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Key Areas for GCs Advising the Board of Directors on ESG

December 03, 2021 (5 min read)

By Aba Acquaah

Today’s increased corporate focus on climate change, social justice, diversity and inclusion, and overall employee wellness corresponds with an added company stakeholder push to strengthen environmental, social and corporate governance (ESG)—with particular emphasis on an organization’s stance on its corporate responsibility and sustainability.

For example, in 2011 approximately 20% of the largest 500 companies in the U.S. published a sustainability report, according to S&P Global’s “State of Green Business 2021” report. That number rose to 75% by 2014, crossed the 90% threshold in 2019, and continues to grow.

In light of this trend, companies must consider ESG across the range of their operations and their responsibility to various constituents, including shareholders and investors, as well as employees, customers, suppliers and the communities in which they operate.  

If your company is public, it is likely that your investors include asset management firms, institutional asset owners and individual investors who now employ strategies that examine ESG issues as they consider which companies they wish to own in their portfolios.

The US SIF Foundation’s 2020 biennial “Report on U.S. Sustainable and Impact Investing Trends” found that sustainable investing assets now account for more than $17 trillion of the total U.S. assets under professional management. This represents one in three dollars invested and is a stunning 42% increase since their 2018 report.

As institutional shareholders invest record amounts in ESG-conscious funds, boards of directors of companies and other organizations are looking for ways to design and implement business strategies addressing the ESG interests of this important category of stakeholders. Corporate legal professionals have a central role in advising their executive teams and corporate boards in pursuit of this goal. As general counsel or lead in-house counsel, you are well positioned to be a key voice in the development of your company’s ESG program.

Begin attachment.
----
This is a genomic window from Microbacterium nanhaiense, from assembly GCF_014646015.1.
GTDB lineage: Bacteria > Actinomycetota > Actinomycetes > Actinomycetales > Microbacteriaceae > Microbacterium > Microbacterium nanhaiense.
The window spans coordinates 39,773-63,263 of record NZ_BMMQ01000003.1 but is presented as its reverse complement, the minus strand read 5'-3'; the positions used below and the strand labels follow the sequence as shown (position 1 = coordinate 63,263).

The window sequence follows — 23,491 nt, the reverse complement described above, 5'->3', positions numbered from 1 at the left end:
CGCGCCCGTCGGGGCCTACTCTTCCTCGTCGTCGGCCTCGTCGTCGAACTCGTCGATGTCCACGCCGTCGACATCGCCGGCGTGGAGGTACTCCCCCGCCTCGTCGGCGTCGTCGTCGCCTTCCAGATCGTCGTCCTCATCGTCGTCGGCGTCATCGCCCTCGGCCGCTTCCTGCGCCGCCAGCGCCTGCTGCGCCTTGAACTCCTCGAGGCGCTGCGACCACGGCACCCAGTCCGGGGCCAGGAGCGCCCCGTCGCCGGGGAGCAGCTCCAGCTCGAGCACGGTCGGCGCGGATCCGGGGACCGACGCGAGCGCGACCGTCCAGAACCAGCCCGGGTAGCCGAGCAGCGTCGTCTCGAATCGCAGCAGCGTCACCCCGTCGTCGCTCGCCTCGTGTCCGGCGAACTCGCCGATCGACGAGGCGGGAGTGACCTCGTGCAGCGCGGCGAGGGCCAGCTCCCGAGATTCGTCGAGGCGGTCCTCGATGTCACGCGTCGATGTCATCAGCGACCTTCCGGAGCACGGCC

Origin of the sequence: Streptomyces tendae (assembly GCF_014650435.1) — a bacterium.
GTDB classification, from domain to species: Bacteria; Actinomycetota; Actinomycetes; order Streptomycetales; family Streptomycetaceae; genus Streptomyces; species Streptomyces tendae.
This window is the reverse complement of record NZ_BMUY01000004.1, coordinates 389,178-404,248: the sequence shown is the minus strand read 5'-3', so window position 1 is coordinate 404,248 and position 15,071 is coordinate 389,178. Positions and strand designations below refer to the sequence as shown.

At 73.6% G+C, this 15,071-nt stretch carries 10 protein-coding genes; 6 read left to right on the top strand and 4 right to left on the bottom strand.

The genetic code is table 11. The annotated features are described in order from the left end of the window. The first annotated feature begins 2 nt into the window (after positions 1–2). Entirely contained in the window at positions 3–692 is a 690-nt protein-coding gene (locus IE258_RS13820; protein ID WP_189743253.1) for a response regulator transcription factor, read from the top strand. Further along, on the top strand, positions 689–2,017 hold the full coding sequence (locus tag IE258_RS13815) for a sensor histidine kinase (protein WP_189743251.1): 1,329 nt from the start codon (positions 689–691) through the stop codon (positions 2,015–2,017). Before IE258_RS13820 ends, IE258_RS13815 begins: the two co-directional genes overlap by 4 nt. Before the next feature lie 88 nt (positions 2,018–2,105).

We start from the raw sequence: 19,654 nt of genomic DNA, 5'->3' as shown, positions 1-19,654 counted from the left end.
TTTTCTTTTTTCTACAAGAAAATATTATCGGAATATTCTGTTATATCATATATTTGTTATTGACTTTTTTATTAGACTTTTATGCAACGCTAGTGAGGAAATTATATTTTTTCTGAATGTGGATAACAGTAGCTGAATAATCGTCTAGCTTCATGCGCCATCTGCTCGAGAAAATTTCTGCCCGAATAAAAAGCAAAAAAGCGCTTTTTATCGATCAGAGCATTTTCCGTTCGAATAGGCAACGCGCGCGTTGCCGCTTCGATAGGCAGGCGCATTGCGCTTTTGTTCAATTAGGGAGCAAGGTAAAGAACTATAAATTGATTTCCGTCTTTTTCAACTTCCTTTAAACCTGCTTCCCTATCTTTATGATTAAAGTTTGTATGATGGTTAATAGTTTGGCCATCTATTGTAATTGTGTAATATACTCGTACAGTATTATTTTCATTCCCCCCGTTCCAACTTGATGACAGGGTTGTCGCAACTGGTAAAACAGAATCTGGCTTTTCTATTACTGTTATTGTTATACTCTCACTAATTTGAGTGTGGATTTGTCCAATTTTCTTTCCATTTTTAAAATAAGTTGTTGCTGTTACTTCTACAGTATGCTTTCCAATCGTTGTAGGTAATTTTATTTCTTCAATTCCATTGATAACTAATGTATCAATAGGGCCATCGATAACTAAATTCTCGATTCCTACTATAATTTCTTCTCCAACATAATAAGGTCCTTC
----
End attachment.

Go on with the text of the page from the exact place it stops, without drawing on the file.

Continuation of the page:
Here are 10 key focus areas to consider when advising your company’s board on the company’s ESG program in light of the rising, and seemingly ubiquitous, focus by stakeholders on ESG. These areas are drawn primarily from a checklist created by LexisNexis Practical Guidance contributors Jon Ocker, Mona Dasani and Sheila Harvey, of Pillsbury Winthrop Shaw Pittman LLP.:

1. Oversight

If you are not the lead person managing your company’s ESG program, be sure to  assign management responsibilities to the appropriate company executive. Coordinate with your company’s directors and executive team to identify the correct person. Although the general counsel is often the best candidate for this role, other popular choices are the head of investor relations, chief financial officer or a dedicated ESG officer.

2. Appropriate Committees

Determine which board members have relevant expertise on ESG and which board committees may have overlapping responsibilities for ESG issues. Some public companies are forming a dedicated ESG Board Committee. Be sure to consider a few important action items before adopting this approach.

3. Governing Documents

It may be necessary to amend your company’s governing documents to add any new board committees or sub-committees, and to appoint appropriate members to such committees. Review the LexisNexis Practical Guidance article, “Five Steps to Achieve an Effective ESG Board Committee” for important insights. The company might also adopt a set of ESG guidelines, policies or principles to structure its ESG program.

4. Diversity Programs

Diversity is more than a catchphrase; it is a business imperative. Create Diversity & Inclusion programs to ensure that you have a workforce that is representative—at every level—of the diversity of your customers, investors, communities and partners. This may require you to advise the board and/or executive team of the need to address the diversity of the company’s executives and the board itself.